New Report Warns of Coal’s Increasing Share of the Global Energy Mix
A new report by the International Energy Agency (IEA) says that coal’s contribution to the global energy mix is increasing and by 2017 could surpass oil as the world’s top energy source. The information was released as the organization released its annual Medium-Term Coal Market Report (MCMR).
Growing demand is being led by emerging economies such as India and China, which have big coal reserves. Coal is the dirtiest of all fossil fuels, with a very high level of carbon emissions, but lack of a higher carbon price to offset greenhouse gas emissions, which several international conventions have failed to introduce in binding agreements, have created the conditions for coal to expand.
The U.S. is swimming upstream on the coal issue as it has been replacing the stuff with natural gas, which is considerably cleaner than coal and often marketed as a transition fuel to slow down global warming until we make a complete switch to renewable energy types such as wind and solar. However, the extraction of natural gas using a method known as hydraulic fracturing is also controversial, since it is thought to pollute underground waterways with the many chemicals the process utilizes.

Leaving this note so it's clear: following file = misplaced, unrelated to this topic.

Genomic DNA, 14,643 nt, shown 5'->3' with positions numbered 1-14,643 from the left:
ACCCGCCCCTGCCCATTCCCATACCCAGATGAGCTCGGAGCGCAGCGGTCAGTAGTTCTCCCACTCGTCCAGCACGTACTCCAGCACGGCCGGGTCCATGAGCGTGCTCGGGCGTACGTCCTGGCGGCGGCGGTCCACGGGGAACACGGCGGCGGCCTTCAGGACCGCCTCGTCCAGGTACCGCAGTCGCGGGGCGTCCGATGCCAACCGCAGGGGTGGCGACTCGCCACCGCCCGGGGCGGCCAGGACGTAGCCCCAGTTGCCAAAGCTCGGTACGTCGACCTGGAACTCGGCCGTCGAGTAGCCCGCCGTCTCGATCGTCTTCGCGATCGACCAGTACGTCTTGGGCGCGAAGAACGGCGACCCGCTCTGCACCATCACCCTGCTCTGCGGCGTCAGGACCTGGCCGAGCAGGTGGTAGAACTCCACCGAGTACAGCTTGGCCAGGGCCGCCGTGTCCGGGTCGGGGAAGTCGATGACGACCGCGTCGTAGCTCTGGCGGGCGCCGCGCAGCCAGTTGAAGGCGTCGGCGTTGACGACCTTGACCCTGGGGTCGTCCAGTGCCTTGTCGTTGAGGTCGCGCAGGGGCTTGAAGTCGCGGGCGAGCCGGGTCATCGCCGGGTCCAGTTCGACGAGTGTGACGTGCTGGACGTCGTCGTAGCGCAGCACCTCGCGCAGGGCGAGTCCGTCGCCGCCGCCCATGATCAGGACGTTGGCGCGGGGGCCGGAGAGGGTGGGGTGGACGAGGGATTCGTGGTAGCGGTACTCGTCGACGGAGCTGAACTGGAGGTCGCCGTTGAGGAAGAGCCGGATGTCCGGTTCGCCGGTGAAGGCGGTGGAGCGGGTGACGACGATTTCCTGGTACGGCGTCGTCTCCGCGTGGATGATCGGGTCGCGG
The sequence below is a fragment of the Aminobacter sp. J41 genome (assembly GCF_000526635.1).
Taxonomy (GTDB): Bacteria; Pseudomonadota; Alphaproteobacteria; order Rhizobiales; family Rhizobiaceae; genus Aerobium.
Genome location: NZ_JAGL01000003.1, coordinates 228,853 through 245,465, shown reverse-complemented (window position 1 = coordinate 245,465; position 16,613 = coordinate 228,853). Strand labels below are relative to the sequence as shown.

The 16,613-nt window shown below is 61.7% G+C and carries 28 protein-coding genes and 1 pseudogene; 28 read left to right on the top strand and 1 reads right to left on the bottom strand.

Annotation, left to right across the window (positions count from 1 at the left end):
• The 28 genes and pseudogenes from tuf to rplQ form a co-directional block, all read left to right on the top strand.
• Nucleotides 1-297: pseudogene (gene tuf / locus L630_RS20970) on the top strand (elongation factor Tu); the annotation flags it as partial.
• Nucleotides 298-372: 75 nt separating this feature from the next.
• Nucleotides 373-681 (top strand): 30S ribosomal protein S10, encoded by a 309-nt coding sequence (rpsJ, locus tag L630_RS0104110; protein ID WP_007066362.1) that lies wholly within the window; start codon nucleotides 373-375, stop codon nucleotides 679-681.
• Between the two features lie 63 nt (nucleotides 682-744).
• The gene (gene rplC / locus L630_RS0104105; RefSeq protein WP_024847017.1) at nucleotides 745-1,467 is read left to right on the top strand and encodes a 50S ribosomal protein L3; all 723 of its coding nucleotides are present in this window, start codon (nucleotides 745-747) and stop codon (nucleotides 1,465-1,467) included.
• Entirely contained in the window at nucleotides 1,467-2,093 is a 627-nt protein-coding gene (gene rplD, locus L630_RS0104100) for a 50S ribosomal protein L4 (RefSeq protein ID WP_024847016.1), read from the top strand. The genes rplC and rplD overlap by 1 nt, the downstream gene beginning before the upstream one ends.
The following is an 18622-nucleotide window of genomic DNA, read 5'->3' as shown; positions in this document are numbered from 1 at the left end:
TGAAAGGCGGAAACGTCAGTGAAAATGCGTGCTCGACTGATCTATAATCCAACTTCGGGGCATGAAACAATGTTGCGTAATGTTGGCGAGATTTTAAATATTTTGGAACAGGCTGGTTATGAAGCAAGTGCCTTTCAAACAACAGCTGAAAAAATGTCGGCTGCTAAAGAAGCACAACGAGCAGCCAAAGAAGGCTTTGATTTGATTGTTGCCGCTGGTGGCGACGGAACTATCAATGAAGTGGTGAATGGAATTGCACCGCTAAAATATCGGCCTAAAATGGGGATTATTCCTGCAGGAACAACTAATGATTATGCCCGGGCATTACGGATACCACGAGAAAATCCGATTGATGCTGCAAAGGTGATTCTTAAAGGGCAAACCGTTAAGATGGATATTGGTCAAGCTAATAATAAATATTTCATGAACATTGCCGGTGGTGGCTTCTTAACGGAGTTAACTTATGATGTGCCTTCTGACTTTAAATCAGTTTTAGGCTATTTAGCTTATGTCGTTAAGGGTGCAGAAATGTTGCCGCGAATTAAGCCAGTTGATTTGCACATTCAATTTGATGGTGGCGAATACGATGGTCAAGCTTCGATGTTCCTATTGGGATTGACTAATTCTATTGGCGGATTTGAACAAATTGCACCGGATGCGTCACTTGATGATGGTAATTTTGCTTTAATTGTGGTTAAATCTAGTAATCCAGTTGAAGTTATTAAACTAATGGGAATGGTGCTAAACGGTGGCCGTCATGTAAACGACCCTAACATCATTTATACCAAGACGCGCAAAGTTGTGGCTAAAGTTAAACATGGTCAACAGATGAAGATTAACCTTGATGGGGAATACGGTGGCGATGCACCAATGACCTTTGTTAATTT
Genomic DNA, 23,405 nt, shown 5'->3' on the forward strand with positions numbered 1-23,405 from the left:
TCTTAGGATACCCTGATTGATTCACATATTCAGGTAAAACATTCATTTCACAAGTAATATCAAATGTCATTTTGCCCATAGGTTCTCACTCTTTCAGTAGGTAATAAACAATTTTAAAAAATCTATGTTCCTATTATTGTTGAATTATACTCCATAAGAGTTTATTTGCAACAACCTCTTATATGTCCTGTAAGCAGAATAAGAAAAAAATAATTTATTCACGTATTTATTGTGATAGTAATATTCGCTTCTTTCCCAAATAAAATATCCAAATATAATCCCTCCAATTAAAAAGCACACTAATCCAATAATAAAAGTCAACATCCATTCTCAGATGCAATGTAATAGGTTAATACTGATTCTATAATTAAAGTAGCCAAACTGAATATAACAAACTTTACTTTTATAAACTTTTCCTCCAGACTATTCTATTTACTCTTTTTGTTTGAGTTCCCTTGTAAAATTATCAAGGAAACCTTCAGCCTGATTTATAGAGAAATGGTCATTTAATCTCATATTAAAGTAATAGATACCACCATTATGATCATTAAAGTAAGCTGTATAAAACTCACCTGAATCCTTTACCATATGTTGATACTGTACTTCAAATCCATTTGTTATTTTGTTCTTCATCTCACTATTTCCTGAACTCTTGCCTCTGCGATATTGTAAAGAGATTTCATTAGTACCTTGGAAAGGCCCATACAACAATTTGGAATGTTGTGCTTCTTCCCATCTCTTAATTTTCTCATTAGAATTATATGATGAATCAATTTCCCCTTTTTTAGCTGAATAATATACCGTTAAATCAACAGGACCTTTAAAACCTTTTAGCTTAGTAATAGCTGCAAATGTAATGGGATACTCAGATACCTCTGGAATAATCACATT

"Thanks to abundant supplies and insatiable demand for power from emerging markets, coal met nearly half of the rise in global energy demand during the first decade of the 21st Century," said IEA Executive Director Maria van der Hoeven. “The world will burn around 1.2 billion more tons of coal per year by 2017 compared to today - equivalent to the current coal consumption of Russia and the United States combined,” she said.
Europe has become a major destination for US coal, where it has become competitive in the power generation space due to low CO2 prices and high gas prices. But as renewable power generation increases in the continent, emission target deadlines arrive and old coal plants are decommissioned, the trend is likely to flatten out.
To make such forecasts, the report assumed that carbon capture and sequestration (CCS) will not be available during the outlook period. "CCS technologies are not taking off as once expected, which means CO2 emissions will keep growing substantially. Without progress in CCS, and if other countries cannot replicate the US experience and reduce coal demand, coal faces the risk of a potential climate policy backlash," said Maria.
Image credit: IEA